Like most 18-19 year old kids, life changed significantly when I left home and went to college. When I initially started off at an East Coast school, I quickly realized how little I fit in. Country music in the NE Atlantic states wasn’t exactly the most popular music choice. Not to mention that my core group of friends/acquaintances came from such affluent backgrounds, that I hardly even felt comfortable even engaging in deep discussions with them, for fear of exposing my standard middle-class upbringing. Needless to say, I transferred after that year. I still didn’t want to move home with my parents, so I opted for a small liberal arts university out here in Oregon – and found my calling.
In finding niche in the world out here in the Pacific NW, that also meant that a lot of growing up had to occur. Over this time, I had to deal with the perils of transferring schools and figuring out how to make up credits, recovering from an injury to try to play collegiate athletics again, and attempting to make a whole new group of friends for the second time in 2 years. Not to mention that I parted ways with my long-term girlfriend and was dealing with personal family issues along the way. Basically, growing up was a necessity.
But this post is not my “diary”, it is about music. I just figured I needed a little back story leading up to this. In the Fall semester of 2005, I moved out of my dorm and into an off-campus apartment with a few friends. One of my roommates was a surfer who wore nothing but board shorts and Hurley t-shirts regardless of the weather. Since we were both not part of the school’s party scene, we spent most of our evenings and free time shooting pool on our hand me down table. And it was at this table where music first connected with me.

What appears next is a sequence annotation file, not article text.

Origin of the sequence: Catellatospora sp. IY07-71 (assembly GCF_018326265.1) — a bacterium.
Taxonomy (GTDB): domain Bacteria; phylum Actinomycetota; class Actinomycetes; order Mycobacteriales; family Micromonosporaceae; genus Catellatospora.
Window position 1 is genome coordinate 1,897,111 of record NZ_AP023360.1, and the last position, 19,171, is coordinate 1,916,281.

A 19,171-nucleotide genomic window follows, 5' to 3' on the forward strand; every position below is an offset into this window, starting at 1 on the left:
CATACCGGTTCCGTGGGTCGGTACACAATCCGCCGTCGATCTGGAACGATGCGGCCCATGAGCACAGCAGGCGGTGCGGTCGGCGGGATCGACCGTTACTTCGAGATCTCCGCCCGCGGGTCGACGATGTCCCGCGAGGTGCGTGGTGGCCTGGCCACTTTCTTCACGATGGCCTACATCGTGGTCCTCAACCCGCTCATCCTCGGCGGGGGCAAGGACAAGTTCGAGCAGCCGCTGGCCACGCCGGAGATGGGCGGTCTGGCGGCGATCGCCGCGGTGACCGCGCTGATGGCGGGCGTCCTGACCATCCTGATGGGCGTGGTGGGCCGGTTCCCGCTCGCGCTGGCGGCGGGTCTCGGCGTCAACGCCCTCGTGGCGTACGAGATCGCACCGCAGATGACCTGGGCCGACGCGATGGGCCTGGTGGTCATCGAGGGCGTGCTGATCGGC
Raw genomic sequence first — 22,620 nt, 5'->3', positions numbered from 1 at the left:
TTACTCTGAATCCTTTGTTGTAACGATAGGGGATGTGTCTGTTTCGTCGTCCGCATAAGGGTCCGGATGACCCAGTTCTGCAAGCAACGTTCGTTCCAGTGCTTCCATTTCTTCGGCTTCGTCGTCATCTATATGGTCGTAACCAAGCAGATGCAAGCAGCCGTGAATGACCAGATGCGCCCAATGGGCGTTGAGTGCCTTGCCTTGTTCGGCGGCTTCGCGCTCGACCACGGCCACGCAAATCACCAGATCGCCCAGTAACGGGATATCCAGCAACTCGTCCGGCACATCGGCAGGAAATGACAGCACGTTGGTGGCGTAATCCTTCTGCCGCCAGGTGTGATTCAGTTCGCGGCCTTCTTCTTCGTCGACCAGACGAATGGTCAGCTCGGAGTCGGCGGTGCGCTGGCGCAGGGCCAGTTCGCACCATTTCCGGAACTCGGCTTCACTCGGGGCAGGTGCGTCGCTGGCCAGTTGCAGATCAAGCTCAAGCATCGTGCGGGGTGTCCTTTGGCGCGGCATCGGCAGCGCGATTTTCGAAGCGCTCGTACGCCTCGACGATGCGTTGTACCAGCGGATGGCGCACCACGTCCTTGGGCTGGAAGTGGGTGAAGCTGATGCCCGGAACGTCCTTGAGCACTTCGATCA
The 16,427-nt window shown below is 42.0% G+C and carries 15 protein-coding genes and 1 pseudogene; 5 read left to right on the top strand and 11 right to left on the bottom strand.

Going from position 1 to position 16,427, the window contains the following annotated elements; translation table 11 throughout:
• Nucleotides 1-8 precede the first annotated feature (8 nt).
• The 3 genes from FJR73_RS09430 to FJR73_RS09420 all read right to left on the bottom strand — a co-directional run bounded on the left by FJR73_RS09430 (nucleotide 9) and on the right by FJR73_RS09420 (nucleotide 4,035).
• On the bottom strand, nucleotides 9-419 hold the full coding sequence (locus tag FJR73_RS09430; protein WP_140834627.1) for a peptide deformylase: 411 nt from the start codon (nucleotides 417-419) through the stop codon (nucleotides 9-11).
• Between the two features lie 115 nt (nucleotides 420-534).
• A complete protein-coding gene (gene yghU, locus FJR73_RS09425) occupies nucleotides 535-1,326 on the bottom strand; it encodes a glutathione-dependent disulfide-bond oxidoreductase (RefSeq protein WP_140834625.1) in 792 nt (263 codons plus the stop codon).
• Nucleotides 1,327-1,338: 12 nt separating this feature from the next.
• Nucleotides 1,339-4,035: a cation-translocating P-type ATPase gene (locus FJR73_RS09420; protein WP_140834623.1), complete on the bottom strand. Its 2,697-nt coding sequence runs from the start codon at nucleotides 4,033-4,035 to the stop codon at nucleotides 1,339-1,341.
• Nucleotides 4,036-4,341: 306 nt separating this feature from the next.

Our pool playing was one part competition and one part therapy. We took turns lamenting our existences and relationships (or lack thereof). I remember distinctly the first time he put in the album Futures by Jimmy Eat World in our stereo. I razzed him for the sheer loudness of the music and how “emo” it sounded. But as weeks went by, and hundreds of games of pool were shot, the album continued to play. Words started connecting in ways they hadn’t ever before. The darker tone combined with a poppy beat started to make sense. Lyrics got me through the college themes of “love” and hurt:
Stay with me
You’re the one I need
You make the hardest things
– Jimmy Eat World “Futures”
All of a sudden it clicked and made sense. Through AIM my roomie sent me an “e-Card” (wow, I feel old) of some teaser tracks by the band Anberlin. I was hooked. I couldn’t get enough of this music. I’m not sure what you want to call the music I listened to during that timeframe. It spanned many genres, from “emo” to “screamo, from “pop-punk” to “alternative”. Whatever it should have been called, it didn’t really matter. It was just Matt for that period of time.
The following playlist has over 30 tracks from these “golden years” of my musical discovery. Sure, there are no Beatles or Beach Boys on here, but that doesn’t mean that they still don’t hold a special place in my heart. I readily recognize that I wouldn’t listen to some of these bands anymore. But I can still sing/scream almost every lyric to these songs and be transported to somewhere in my past. And isn’t that what music should be about?